2. What are you thinking of?
  3. What will happen if what you are thinking does happen?
  4. Who told you it would happen?
  5. Why do you think it will then happen?

It should be said that children have different ways of processing, and some can do a better job at it than others. These steps may not be applicable or help all children that worry. The age and mental maturity of the child should also play a part in identifying how much support the child needs. As indicated, these are simple steps that can help with the everyday worrying child. The aim is for the child to learn how to talk, describe and analyse his/her feelings. For children with feelings and thoughts that need more structured support, it is essential to get the required professional assistance.

Appreciation

A text came from a parent at a point when I was questioning the support I gave to parents, whether solicited or not, was the right choice. I was reflective and having an inner battle within myself if parents found information shared useful. When conversations or discussion take place between parent and me, there is the nod of the head agreeing to what was discussed and a thank you here and there. However, this message was so different, why you ask?; because of the timing and the effort taken to write it out. Teachers, lecturers, councillors and educators tend not to request a display of appreciation. However, if parents feel the need to show appreciation to those that support or care for their child, it should be encouraged because that act might be what is needed to add that layer of confidence to the individual.

Appreciation is not just about praise and reward but also about acknowledging the contribution a person made to solve a problem. The act of appreciation is needed in every professional field both from management to member of staff, parents to teachers and vice versa. Yes, those in education should appreciate parents that make an effort to ensure children follow the rules, regulations, policies and procedures set out by the establishment. Because in today’s world parenting is a skill that requires creativity and patience to get the right result for individual children.

“Hey Renny, I just wanted to say thank you. Every time I have seen you recently we’ve had a good chat about children and you’ve always made me feel good. We’ve been through tough times with our child with what happened with the friend and finally feel like we are coming out the other side from a toxic friendship for both of us. Whenever I chat with you, I always feel like you understand and have the same views on parenting as me. Just want you to know I appreciate that.”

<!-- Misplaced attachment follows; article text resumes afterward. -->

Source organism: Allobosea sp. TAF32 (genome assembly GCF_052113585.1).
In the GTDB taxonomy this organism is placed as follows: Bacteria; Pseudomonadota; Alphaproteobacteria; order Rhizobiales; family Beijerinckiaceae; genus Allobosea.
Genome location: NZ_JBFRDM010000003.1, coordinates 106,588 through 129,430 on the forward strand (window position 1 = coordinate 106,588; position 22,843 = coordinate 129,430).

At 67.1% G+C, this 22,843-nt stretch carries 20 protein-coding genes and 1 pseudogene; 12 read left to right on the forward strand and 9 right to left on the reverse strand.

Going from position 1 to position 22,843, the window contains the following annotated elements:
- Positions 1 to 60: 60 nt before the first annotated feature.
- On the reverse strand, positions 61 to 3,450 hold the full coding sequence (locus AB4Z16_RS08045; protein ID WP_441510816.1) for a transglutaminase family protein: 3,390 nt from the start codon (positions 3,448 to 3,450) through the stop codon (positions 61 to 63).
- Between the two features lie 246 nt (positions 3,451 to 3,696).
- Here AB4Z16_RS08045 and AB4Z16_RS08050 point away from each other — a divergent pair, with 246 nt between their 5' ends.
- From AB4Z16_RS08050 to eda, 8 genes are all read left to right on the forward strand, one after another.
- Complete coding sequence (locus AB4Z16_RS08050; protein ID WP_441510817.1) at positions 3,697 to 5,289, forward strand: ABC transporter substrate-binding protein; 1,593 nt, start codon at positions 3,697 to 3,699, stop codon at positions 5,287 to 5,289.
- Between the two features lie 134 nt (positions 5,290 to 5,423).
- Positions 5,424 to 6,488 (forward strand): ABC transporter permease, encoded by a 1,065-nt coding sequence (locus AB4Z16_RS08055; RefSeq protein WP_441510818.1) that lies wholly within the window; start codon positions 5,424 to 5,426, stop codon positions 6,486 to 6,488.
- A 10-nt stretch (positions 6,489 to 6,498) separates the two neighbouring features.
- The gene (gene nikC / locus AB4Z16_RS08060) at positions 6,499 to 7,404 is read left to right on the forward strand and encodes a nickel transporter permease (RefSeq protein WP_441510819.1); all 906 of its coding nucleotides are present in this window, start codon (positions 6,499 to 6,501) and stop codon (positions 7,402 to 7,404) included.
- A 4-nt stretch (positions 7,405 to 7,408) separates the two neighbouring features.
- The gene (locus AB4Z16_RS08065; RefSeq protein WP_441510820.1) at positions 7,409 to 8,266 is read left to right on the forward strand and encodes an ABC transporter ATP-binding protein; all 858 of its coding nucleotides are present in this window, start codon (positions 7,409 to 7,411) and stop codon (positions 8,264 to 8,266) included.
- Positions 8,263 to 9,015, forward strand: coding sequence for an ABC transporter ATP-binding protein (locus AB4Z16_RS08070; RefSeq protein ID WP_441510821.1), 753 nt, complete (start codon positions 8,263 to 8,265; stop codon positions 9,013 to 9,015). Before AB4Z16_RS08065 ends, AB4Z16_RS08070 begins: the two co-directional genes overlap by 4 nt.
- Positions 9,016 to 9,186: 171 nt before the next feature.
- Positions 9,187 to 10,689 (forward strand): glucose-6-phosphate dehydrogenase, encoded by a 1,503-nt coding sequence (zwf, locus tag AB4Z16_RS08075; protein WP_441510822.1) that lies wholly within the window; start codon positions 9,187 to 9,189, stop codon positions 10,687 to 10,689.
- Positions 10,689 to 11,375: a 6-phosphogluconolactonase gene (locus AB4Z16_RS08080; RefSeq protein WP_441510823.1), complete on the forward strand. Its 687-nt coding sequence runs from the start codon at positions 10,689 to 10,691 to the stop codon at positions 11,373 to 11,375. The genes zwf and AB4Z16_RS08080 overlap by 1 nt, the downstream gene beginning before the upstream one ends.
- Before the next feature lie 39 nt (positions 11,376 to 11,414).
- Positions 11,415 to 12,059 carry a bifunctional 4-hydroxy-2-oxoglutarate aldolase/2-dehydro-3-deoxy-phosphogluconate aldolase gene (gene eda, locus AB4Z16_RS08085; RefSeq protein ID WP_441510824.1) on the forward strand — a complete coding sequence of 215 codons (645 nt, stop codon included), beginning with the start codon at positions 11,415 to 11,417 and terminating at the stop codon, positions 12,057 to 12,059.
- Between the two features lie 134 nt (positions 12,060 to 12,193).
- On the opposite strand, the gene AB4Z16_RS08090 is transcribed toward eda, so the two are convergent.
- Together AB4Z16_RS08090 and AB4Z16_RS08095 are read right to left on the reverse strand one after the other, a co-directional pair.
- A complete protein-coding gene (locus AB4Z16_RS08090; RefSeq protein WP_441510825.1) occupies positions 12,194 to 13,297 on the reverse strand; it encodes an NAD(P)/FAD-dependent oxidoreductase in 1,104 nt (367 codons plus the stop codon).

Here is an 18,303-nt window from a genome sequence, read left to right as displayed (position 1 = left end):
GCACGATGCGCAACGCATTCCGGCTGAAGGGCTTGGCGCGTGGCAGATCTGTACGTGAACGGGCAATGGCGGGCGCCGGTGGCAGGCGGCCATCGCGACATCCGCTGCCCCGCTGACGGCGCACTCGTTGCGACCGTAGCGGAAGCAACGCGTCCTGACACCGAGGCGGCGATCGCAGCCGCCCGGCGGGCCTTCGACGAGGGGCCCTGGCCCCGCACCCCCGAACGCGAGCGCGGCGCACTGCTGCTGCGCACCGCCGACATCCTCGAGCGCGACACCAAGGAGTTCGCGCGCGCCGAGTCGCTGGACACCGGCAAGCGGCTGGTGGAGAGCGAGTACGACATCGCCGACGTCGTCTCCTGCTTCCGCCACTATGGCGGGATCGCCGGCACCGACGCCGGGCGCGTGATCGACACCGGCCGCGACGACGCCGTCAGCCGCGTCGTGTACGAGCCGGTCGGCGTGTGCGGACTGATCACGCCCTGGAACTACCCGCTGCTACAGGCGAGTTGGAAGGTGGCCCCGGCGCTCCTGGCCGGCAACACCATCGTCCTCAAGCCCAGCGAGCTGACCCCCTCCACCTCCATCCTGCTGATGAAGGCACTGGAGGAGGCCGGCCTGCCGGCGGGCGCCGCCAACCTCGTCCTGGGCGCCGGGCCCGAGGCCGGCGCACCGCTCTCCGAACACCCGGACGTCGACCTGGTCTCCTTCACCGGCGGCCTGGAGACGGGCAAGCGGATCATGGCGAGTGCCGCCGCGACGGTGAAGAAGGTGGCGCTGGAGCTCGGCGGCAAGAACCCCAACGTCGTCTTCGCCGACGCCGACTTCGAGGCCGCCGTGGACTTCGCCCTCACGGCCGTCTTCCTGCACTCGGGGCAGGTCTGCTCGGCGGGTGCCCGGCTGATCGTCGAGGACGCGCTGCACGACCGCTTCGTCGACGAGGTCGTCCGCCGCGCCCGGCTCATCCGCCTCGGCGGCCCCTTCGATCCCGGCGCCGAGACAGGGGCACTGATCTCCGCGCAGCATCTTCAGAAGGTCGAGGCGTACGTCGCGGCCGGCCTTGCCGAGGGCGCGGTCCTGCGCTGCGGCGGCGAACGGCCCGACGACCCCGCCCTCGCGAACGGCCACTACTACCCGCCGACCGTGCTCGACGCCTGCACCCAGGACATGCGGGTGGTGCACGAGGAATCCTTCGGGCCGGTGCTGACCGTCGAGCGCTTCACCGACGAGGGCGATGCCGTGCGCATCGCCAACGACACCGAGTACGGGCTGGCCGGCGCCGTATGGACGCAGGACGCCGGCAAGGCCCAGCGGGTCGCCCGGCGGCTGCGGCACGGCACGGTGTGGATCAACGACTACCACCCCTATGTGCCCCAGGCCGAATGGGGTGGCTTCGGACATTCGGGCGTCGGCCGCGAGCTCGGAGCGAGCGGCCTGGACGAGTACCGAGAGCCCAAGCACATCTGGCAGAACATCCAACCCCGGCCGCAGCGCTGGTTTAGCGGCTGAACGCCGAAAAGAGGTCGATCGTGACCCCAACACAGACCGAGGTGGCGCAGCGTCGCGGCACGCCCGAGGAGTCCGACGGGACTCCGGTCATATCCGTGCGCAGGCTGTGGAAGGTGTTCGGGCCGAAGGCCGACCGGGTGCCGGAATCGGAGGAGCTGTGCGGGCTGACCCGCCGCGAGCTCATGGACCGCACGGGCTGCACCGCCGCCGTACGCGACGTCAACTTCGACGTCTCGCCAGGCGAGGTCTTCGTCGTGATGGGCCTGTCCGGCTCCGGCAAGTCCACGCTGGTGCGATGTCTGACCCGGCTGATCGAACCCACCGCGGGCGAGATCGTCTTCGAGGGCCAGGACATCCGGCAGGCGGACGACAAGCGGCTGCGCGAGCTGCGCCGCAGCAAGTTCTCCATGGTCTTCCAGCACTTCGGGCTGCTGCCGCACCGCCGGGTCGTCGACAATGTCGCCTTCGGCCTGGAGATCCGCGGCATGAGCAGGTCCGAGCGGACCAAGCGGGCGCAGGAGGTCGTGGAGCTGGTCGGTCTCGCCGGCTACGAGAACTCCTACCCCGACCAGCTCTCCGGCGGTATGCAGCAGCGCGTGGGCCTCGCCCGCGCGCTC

To the parent that inspired this, thank you for giving permission to share.

Being An Intentional Parent

The word ‘intentional’ has been on my mind for several weeks. It means being deliberate, calculated or conscious. In the time, space and environment we presently live in, I believe as parents we have to be intentional towards our children; otherwise, several mundane things will take up our time. As I stroll through the different social media platforms, I see how easy it is to be distracted and allow what is visual govern the mind. You must make up your mind to:

  • Be intentional about speaking with your child.
  • Be intentional about listening to your child.
  • Be intentional about engaging with your child.
  • Be intentional about playing with your child.
  • Be intentional about being firm with your child.
  • Be intentional about showing love to your child.
  • Be intentional about the wellbeing of your child.
  • Be intentional about helping your child to learn.
  • Be intentional about being consistent with your child.
  • Be intentional about taking a family break with your child.

There are many distractions in society today, and this does not exempt the family. Severally, I have been approached to take on more demanding professional position. However, I weigh it against my work-life balance because I am intentional as a parent not to have the scale tip over. It is understandable that not everyone may be in a position to pick and chose when to make income; however, the ability to be intentional ensures we as parents give it a second thought before going ahead with a decision. Being a parent does not always come easy, but, the act of being intentional helps develop the culture of family principles and ethos that the children can later appreciate.